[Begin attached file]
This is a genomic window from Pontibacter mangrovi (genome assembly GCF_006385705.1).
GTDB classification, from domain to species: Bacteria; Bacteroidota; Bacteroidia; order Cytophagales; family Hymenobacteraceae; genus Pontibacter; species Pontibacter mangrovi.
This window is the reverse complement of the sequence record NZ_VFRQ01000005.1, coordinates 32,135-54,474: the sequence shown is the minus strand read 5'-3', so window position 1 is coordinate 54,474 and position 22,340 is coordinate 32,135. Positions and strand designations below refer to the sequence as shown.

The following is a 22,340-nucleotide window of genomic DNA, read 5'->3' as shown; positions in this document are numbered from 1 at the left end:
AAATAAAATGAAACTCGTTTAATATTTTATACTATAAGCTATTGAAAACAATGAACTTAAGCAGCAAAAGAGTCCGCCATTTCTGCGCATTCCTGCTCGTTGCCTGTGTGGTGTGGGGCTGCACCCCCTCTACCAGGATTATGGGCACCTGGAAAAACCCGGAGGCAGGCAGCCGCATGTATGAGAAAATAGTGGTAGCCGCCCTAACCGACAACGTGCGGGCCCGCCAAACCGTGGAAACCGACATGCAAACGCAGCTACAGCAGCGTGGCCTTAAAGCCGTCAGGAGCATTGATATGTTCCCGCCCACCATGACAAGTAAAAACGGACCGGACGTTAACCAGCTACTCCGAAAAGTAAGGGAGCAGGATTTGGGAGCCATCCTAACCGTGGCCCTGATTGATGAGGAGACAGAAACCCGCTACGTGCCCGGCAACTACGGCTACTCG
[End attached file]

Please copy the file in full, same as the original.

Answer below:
This is a genomic window from Pontibacter mangrovi (genome assembly GCF_006385705.1).
GTDB classification, from domain to species: Bacteria; Bacteroidota; Bacteroidia; order Cytophagales; family Hymenobacteraceae; genus Pontibacter; species Pontibacter mangrovi.
This window is the reverse complement of the sequence record NZ_VFRQ01000005.1, coordinates 32,135-54,474: the sequence shown is the minus strand read 5'-3', so window position 1 is coordinate 54,474 and position 22,340 is coordinate 32,135. Positions and strand designations below refer to the sequence as shown.

The following is a 22,340-nucleotide window of genomic DNA, read 5'->3' as shown; positions in this document are numbered from 1 at the left end:
AAATAAAATGAAACTCGTTTAATATTTTATACTATAAGCTATTGAAAACAATGAACTTAAGCAGCAAAAGAGTCCGCCATTTCTGCGCATTCCTGCTCGTTGCCTGTGTGGTGTGGGGCTGCACCCCCTCTACCAGGATTATGGGCACCTGGAAAAACCCGGAGGCAGGCAGCCGCATGTATGAGAAAATAGTGGTAGCCGCCCTAACCGACAACGTGCGGGCCCGCCAAACCGTGGAAACCGACATGCAAACGCAGCTACAGCAGCGTGGCCTTAAAGCCGTCAGGAGCATTGATATGTTCCCGCCCACCATGACAAGTAAAAACGGACCGGACGTTAACCAGCTACTCCGAAAAGTAAGGGAGCAGGATTTGGGAGCCATCCTAACCGTGGCCCTGATTGATGAGGAGACAGAAACCCGCTACGTGCCCGGCAACTACGGCTACTCG